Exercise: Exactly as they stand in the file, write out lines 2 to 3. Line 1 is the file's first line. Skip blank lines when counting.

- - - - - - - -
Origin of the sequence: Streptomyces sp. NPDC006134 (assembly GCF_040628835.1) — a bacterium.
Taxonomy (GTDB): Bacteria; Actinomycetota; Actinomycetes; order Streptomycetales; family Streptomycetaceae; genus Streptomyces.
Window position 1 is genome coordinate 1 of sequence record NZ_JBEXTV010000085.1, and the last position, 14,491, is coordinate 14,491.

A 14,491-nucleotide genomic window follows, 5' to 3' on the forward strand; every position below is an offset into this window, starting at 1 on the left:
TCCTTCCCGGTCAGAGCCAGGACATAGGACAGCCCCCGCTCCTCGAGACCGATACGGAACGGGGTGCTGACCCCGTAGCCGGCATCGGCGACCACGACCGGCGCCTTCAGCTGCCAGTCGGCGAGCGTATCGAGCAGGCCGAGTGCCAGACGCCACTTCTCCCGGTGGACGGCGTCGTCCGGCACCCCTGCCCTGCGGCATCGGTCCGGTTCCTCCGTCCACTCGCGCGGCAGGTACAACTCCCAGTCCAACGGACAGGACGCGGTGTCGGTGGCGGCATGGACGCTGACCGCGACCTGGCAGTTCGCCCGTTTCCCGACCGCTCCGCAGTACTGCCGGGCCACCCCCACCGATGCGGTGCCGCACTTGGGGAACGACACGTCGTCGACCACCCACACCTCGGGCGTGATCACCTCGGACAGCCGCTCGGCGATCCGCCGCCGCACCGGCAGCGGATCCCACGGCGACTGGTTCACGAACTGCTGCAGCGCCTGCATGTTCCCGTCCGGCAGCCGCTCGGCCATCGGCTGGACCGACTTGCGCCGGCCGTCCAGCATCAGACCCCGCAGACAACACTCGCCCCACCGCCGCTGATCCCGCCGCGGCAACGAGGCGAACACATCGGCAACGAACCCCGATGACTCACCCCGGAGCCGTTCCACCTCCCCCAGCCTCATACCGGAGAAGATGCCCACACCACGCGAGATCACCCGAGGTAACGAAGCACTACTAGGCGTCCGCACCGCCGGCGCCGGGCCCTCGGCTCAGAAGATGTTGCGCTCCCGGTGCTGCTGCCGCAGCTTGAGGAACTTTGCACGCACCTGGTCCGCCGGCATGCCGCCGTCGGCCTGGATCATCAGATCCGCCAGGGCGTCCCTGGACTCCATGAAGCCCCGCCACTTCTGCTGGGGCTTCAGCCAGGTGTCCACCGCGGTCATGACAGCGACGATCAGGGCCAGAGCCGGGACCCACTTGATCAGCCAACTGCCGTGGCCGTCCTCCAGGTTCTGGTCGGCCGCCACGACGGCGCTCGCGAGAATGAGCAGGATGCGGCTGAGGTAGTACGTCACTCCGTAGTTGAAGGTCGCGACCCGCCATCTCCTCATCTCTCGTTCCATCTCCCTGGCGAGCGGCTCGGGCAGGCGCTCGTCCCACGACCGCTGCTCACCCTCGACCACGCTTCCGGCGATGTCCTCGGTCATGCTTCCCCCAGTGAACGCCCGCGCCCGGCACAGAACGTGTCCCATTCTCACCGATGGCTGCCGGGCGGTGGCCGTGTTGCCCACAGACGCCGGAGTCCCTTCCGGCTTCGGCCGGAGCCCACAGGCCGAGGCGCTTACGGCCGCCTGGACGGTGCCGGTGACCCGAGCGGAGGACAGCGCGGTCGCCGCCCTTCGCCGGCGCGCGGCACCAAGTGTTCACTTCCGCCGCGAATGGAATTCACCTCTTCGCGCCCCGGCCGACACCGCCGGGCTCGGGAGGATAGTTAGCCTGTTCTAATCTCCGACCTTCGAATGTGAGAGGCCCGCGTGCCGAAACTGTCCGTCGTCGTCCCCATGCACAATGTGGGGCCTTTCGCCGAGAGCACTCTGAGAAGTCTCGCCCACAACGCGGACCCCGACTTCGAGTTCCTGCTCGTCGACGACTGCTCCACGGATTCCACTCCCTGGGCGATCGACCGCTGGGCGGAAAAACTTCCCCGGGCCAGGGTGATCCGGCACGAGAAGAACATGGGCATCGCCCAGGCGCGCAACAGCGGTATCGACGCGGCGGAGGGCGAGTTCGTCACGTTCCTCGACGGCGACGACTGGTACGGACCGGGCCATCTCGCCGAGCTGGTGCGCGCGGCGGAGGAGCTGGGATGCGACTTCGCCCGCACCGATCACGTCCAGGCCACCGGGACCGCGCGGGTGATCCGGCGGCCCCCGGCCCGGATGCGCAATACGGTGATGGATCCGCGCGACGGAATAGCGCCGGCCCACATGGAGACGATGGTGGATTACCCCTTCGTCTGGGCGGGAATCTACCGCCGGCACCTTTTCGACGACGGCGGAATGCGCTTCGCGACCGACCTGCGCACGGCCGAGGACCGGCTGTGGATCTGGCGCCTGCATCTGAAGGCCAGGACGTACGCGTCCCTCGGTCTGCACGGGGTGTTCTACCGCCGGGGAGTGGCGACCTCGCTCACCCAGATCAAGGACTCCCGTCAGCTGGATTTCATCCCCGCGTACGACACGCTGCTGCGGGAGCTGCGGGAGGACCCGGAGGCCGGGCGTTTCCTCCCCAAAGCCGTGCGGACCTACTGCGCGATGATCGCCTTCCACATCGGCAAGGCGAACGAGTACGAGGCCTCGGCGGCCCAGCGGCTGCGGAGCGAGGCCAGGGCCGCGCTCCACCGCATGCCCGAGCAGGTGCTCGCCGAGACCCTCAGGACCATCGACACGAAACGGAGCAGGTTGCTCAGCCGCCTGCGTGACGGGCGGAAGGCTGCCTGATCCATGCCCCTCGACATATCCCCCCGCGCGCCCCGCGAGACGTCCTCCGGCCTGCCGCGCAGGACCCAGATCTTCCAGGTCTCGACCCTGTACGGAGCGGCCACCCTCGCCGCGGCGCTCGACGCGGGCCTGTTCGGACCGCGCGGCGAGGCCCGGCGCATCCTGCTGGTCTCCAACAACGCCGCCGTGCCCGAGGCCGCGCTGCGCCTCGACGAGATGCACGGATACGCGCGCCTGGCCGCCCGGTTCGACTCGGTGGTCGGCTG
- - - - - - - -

Taxonomy (GTDB): Bacteria; Actinomycetota; Actinomycetes; order Streptomycetales; family Streptomycetaceae; genus Streptomyces.
Window position 1 is genome coordinate 1 of sequence record NZ_JBEXTV010000085.1, and the last position, 14,491, is coordinate 14,491.